Whether you call it marketing or not, every single contact you have with a client or prospect is a marketing opportunity, as is every email message you send. So whether you’re researching a prospect, following up after a meeting or delivering a proposal via email, treat this correspondence as a marketing tool and it’ll have a stronger impact.
Here are three simple strategies for using email to reach out to prospects and clients without resorting to (or being accused of) spam.
Strategy #1: Hang up, then follow up.
After an initial conversation with a prospect, whether you called her or she called you, start your follow-up right away, building on the momentum by sending an email in which you:
1. Thank her for her interest, for taking the time to speak with you, for visiting your Web site or anything else she went out of her way to do.
2. Express that you understand the challenge she’s facing. Echo words she used in your conversation.
3. Refer to an experience or project in your background that supports your claim that you’re the right resource to help her.
4. Provide a link to your Web site and, in particular, a portfolio piece or case study that’s relevant to her business challenge. Here’s sample text that you can tailor to a variety of situations:
Thanks so much for your time on the phone earlier. I understand your need to unify your brand, and this is an area in which we have a lot of experience, which is why I think working together would be a good fit. In fact, you can see some work we’ve done for (Client) in that area here: (link). I’ll also send you some samples in the mail and will call you to continue the conversation.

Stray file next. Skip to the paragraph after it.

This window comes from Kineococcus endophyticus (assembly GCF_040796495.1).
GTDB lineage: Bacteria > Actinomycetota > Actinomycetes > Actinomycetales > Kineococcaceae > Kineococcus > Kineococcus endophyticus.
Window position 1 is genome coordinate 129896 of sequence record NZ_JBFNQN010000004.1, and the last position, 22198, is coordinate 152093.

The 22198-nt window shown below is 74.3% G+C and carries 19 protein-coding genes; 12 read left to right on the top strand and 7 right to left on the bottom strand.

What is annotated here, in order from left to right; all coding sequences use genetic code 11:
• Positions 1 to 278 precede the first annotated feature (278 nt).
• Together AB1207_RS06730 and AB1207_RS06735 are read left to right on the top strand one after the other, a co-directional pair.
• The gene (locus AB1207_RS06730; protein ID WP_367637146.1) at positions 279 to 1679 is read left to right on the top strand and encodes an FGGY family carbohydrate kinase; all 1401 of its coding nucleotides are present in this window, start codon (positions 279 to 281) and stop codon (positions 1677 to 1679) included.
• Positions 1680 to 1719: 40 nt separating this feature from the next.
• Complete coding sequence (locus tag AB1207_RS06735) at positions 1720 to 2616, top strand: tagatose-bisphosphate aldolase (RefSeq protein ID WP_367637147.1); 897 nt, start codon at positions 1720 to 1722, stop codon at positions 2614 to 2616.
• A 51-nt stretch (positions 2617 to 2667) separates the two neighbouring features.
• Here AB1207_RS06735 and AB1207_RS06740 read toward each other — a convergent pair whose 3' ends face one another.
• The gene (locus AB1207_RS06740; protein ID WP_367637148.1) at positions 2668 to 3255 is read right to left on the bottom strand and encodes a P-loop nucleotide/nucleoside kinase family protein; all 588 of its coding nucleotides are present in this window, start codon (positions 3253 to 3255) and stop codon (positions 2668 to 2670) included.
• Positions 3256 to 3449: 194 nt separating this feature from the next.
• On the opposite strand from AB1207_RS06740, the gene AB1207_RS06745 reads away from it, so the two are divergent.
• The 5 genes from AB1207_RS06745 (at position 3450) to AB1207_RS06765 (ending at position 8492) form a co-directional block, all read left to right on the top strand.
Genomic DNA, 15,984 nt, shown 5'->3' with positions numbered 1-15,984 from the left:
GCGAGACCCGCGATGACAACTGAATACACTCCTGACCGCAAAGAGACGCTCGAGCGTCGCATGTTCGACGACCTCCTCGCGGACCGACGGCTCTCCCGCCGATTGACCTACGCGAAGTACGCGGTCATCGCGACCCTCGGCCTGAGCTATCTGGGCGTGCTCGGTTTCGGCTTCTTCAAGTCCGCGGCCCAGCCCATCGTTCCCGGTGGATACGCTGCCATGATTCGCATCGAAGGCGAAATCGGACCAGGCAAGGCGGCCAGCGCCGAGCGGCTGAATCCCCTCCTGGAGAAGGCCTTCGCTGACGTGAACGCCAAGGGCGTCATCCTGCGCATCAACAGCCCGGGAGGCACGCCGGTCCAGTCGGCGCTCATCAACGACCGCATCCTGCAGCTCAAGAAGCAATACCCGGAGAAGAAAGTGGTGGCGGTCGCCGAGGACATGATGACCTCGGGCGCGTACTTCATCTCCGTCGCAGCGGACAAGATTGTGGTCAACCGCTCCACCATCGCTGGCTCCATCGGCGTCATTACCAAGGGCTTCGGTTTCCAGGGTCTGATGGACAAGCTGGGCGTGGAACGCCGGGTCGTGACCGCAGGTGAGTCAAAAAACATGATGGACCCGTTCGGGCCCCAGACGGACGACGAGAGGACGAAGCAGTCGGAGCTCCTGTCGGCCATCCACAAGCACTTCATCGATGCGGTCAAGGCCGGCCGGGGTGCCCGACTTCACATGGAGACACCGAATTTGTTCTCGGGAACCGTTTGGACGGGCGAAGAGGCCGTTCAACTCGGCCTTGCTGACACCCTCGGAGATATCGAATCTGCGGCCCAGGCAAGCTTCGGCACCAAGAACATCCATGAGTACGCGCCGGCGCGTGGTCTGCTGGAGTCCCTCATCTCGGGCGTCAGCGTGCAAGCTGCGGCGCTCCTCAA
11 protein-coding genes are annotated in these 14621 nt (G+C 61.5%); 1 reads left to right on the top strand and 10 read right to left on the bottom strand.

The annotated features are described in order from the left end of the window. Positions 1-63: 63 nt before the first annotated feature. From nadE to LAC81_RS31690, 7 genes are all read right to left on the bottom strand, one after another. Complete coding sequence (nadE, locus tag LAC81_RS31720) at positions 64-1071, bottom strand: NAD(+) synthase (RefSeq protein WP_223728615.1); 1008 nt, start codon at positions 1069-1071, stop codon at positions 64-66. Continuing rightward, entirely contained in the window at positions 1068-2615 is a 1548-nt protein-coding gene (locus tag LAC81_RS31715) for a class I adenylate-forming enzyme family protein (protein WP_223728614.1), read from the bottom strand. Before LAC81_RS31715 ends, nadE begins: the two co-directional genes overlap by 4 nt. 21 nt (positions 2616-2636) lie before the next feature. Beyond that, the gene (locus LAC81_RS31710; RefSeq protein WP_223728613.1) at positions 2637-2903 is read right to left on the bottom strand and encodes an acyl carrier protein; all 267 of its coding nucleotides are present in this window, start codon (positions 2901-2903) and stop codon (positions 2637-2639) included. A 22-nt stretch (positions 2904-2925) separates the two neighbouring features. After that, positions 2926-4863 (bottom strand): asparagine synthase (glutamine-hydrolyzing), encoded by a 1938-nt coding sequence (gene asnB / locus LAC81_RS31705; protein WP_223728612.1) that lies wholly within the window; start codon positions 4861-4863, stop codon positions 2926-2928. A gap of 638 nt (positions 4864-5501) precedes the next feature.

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Do this literally as soon as you hang up. If too much time passes before you follow up, even a day or two, the conversation may slip into the recesses of the prospect’s mind or blur with others, and your follow-up loses all its impact.
Strategy #2: Introduce yourself via email.
There’s nothing wrong with using email to introduce yourself and your services to someone who’s never heard of you, as long as you have something of value to offer. A personal, targeted email can be extremely effective in initiating a relationship with a company you aspire to work with. Here’s how:
1. Call first. Start with an introductory phone call. If you don’t get through, leave a message with your name, the reason for your call (“I’d like to introduce our firm.” Or “I’m calling to find out whether you work with design firms.”) and direct the prospect to your Web site where he can view your work. Then tell him you’ll follow up by email. (You can usually get the email address by telling the receptionist that you’ve been playing phone tag and would like to send an email message, in case he prefers to respond that way.)
2. Send email next. Refer to your voice mail message and repeat your request. Offer something you know will be of value, such as a sample you did for a similar company. Here’s a sample email message you can adapt for your needs: